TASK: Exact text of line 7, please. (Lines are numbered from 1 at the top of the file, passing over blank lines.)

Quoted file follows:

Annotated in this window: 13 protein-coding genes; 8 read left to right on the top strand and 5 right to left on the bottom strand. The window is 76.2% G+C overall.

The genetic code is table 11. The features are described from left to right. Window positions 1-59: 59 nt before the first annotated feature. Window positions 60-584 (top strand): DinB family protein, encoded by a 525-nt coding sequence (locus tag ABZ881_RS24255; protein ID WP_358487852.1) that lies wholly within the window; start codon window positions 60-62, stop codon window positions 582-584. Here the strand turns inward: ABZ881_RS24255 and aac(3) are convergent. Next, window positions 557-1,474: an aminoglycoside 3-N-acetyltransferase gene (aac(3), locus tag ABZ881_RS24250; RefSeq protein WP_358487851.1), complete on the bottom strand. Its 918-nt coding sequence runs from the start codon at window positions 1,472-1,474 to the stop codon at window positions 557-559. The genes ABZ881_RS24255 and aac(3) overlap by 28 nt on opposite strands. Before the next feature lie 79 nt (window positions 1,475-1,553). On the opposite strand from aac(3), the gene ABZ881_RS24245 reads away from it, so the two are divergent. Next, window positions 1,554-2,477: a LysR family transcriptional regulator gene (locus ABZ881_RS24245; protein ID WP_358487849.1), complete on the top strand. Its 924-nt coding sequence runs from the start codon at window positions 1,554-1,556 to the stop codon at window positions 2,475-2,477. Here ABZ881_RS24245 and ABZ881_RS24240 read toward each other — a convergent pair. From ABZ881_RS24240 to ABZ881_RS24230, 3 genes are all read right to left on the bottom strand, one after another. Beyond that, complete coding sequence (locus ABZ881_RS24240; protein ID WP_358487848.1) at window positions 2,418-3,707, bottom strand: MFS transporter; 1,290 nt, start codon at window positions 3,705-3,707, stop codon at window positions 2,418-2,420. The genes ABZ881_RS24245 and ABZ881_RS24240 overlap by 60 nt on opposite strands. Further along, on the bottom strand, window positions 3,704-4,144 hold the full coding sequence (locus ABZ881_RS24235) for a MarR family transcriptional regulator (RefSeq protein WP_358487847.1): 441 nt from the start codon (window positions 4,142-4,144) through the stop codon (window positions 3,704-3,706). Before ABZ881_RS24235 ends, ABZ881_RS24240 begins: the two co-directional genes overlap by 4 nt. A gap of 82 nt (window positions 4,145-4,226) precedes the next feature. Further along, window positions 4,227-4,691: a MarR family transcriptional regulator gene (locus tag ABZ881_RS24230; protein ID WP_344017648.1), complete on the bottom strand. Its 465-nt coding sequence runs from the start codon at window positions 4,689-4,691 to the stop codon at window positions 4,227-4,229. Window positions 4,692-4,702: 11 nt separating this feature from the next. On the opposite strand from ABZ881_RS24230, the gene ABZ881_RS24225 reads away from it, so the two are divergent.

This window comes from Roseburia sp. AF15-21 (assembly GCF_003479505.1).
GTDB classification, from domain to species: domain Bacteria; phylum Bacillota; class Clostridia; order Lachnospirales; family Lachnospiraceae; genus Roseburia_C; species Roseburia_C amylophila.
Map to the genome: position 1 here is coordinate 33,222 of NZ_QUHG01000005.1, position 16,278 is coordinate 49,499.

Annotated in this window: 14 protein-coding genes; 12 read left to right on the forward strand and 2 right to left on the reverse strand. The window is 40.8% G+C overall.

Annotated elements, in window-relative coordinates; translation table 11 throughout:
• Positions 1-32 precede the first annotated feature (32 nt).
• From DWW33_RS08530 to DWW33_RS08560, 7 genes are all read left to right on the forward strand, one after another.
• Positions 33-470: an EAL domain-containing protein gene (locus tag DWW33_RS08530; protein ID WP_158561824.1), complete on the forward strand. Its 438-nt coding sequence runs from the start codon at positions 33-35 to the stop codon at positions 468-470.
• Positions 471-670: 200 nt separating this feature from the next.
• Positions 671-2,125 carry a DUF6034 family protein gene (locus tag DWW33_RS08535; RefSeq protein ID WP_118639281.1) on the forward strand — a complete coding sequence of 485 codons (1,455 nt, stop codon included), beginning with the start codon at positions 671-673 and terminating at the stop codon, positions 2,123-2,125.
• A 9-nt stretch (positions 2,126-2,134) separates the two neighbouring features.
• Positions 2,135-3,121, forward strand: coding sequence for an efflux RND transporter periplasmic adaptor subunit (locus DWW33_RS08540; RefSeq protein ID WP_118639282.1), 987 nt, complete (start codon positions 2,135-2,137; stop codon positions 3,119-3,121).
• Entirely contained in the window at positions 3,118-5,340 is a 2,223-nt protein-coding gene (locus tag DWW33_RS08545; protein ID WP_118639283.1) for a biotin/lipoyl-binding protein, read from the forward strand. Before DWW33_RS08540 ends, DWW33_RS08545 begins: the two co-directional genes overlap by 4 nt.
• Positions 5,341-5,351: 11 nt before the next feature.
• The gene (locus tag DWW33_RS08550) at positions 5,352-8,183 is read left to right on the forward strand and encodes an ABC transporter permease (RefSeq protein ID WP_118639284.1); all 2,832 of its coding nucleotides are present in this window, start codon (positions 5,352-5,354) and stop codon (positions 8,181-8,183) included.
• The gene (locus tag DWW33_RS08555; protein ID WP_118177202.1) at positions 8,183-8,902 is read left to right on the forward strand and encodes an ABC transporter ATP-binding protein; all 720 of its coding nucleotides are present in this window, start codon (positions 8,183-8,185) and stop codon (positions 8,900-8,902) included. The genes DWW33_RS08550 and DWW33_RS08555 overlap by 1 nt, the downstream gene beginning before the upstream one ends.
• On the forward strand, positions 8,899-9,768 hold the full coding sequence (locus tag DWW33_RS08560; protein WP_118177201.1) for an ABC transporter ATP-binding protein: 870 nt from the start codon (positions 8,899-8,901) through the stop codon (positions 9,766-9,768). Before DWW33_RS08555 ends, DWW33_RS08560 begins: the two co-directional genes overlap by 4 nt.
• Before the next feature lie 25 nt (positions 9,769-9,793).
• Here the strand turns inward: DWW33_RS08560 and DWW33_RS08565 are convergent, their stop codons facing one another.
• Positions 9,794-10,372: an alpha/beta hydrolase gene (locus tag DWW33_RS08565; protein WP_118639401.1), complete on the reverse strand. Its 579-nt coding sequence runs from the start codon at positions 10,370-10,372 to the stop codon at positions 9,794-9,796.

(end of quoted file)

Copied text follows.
Annotated elements, in window-relative coordinates; translation table 11 throughout: